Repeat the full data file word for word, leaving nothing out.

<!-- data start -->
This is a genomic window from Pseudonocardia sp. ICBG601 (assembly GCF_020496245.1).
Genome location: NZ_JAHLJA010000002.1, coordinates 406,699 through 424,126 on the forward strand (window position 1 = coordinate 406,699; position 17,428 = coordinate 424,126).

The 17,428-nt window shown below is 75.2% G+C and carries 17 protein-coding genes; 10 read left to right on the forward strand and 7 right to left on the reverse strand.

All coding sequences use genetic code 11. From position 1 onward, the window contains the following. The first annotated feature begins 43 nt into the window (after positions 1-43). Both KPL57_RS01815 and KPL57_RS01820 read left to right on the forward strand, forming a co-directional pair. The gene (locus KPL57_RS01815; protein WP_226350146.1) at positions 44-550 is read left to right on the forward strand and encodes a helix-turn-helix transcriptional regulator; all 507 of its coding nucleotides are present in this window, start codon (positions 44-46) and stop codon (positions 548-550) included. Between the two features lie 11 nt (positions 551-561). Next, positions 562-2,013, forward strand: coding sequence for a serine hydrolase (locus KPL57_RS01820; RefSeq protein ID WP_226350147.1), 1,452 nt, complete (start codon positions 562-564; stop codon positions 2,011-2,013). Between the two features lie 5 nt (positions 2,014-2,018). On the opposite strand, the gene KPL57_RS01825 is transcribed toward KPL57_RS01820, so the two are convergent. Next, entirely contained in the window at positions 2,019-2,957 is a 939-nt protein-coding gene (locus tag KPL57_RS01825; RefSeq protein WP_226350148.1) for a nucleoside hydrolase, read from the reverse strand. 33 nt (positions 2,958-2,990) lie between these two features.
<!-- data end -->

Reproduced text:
This is a genomic window from Pseudonocardia sp. ICBG601 (assembly GCF_020496245.1).
Genome location: NZ_JAHLJA010000002.1, coordinates 406,699 through 424,126 on the forward strand (window position 1 = coordinate 406,699; position 17,428 = coordinate 424,126).

The 17,428-nt window shown below is 75.2% G+C and carries 17 protein-coding genes; 10 read left to right on the forward strand and 7 right to left on the reverse strand.

All coding sequences use genetic code 11. From position 1 onward, the window contains the following. The first annotated feature begins 43 nt into the window (after positions 1-43). Both KPL57_RS01815 and KPL57_RS01820 read left to right on the forward strand, forming a co-directional pair. The gene (locus KPL57_RS01815; protein WP_226350146.1) at positions 44-550 is read left to right on the forward strand and encodes a helix-turn-helix transcriptional regulator; all 507 of its coding nucleotides are present in this window, start codon (positions 44-46) and stop codon (positions 548-550) included. Between the two features lie 11 nt (positions 551-561). Next, positions 562-2,013, forward strand: coding sequence for a serine hydrolase (locus KPL57_RS01820; RefSeq protein ID WP_226350147.1), 1,452 nt, complete (start codon positions 562-564; stop codon positions 2,011-2,013). Between the two features lie 5 nt (positions 2,014-2,018). On the opposite strand, the gene KPL57_RS01825 is transcribed toward KPL57_RS01820, so the two are convergent. Next, entirely contained in the window at positions 2,019-2,957 is a 939-nt protein-coding gene (locus tag KPL57_RS01825; RefSeq protein WP_226350148.1) for a nucleoside hydrolase, read from the reverse strand. 33 nt (positions 2,958-2,990) lie between these two features.